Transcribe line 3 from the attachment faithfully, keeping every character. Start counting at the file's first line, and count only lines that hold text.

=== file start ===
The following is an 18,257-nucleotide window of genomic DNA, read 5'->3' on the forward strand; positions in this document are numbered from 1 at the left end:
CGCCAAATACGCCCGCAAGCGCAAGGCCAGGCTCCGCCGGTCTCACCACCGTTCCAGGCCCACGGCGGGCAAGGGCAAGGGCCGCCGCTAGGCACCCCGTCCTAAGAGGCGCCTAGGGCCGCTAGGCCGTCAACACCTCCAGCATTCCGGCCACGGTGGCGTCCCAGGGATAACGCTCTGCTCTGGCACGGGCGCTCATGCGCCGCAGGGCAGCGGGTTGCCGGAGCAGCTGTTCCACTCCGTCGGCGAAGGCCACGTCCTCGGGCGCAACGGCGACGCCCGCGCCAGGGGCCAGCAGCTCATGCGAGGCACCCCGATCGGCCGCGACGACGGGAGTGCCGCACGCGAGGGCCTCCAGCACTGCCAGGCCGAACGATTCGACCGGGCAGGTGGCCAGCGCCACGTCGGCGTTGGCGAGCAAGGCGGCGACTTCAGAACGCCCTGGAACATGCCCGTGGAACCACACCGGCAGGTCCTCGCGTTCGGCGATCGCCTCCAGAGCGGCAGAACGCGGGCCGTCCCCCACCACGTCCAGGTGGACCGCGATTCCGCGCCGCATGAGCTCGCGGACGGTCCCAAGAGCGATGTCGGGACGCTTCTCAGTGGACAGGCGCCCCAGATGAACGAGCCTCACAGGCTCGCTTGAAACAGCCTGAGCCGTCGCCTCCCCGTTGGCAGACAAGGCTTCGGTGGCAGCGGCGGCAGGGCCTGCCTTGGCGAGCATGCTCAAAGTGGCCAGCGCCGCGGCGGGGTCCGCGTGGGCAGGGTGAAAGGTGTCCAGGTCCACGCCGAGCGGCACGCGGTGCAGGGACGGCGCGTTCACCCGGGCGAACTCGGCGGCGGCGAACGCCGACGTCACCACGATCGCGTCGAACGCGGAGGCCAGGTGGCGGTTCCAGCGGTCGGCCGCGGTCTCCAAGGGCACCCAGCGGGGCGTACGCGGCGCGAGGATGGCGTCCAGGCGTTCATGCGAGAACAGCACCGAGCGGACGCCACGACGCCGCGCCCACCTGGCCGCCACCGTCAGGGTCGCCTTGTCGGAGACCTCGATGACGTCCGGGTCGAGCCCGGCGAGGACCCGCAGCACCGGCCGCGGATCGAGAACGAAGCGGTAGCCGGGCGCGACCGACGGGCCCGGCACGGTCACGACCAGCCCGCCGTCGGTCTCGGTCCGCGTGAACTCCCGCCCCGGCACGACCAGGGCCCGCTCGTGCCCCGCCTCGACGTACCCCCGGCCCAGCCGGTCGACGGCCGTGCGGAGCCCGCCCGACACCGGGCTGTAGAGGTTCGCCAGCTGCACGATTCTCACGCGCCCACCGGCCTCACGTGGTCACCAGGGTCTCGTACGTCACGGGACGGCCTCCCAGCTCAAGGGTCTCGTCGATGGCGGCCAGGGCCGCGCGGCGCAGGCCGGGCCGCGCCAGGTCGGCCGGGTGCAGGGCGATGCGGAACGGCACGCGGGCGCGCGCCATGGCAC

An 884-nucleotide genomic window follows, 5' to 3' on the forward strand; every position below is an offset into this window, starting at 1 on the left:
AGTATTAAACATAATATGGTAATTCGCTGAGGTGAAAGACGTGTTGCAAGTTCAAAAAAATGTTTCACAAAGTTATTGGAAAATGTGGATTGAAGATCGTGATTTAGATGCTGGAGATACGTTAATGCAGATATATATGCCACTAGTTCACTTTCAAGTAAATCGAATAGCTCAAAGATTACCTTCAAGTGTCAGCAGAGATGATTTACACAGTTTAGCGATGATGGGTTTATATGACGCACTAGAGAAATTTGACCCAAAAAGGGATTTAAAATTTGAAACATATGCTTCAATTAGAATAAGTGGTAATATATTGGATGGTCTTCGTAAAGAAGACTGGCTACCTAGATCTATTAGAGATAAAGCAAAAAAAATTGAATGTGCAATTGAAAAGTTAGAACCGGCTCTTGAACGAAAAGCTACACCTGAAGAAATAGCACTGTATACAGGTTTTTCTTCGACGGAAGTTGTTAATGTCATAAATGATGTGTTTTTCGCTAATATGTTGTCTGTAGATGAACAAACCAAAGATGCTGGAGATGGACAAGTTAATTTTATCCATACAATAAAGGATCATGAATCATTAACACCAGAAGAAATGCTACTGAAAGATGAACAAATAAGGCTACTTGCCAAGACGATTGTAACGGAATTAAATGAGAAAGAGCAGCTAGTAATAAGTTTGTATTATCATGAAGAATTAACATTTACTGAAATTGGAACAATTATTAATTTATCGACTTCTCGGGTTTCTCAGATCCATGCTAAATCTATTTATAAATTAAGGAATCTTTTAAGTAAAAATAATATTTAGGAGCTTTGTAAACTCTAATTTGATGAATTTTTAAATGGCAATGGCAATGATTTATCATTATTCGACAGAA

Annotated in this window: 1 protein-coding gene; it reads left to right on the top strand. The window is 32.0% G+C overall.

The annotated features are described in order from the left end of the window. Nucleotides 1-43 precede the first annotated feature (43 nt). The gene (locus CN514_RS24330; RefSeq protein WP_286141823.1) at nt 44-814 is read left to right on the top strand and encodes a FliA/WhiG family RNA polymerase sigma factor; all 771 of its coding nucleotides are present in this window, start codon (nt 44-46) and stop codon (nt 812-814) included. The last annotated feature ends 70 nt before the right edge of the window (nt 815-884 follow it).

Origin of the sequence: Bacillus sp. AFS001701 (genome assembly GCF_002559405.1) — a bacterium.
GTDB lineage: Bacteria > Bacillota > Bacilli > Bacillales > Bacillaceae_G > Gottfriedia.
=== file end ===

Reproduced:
An 884-nucleotide genomic window follows, 5' to 3' on the forward strand; every position below is an offset into this window, starting at 1 on the left: